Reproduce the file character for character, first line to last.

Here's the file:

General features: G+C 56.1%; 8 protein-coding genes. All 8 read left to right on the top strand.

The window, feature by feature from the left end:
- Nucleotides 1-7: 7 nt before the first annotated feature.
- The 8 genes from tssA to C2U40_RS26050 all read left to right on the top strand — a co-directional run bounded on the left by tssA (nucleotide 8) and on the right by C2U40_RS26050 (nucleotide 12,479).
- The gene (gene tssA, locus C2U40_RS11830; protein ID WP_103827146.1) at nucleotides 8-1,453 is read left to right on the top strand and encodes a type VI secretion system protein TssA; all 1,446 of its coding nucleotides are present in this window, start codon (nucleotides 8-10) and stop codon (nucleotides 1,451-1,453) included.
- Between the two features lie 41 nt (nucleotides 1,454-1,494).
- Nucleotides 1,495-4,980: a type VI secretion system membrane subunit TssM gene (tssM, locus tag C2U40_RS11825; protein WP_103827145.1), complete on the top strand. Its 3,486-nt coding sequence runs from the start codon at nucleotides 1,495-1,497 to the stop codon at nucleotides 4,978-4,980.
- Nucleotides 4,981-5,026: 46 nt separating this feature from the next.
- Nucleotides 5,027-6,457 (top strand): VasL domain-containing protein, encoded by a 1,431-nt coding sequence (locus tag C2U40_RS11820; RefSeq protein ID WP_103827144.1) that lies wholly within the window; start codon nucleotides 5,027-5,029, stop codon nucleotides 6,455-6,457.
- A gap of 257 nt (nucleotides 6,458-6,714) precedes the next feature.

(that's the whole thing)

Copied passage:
General features: G+C 56.1%; 8 protein-coding genes. All 8 read left to right on the top strand.

The window, feature by feature from the left end:
- Nucleotides 1-7: 7 nt before the first annotated feature.
- The 8 genes from tssA to C2U40_RS26050 all read left to right on the top strand — a co-directional run bounded on the left by tssA (nucleotide 8) and on the right by C2U40_RS26050 (nucleotide 12,479).
- The gene (gene tssA, locus C2U40_RS11830; protein ID WP_103827146.1) at nucleotides 8-1,453 is read left to right on the top strand and encodes a type VI secretion system protein TssA; all 1,446 of its coding nucleotides are present in this window, start codon (nucleotides 8-10) and stop codon (nucleotides 1,451-1,453) included.
- Between the two features lie 41 nt (nucleotides 1,454-1,494).
- Nucleotides 1,495-4,980: a type VI secretion system membrane subunit TssM gene (tssM, locus tag C2U40_RS11825; protein WP_103827145.1), complete on the top strand. Its 3,486-nt coding sequence runs from the start codon at nucleotides 1,495-1,497 to the stop codon at nucleotides 4,978-4,980.
- Nucleotides 4,981-5,026: 46 nt separating this feature from the next.
- Nucleotides 5,027-6,457 (top strand): VasL domain-containing protein, encoded by a 1,431-nt coding sequence (locus tag C2U40_RS11820; RefSeq protein ID WP_103827144.1) that lies wholly within the window; start codon nucleotides 5,027-5,029, stop codon nucleotides 6,455-6,457.
- A gap of 257 nt (nucleotides 6,458-6,714) precedes the next feature.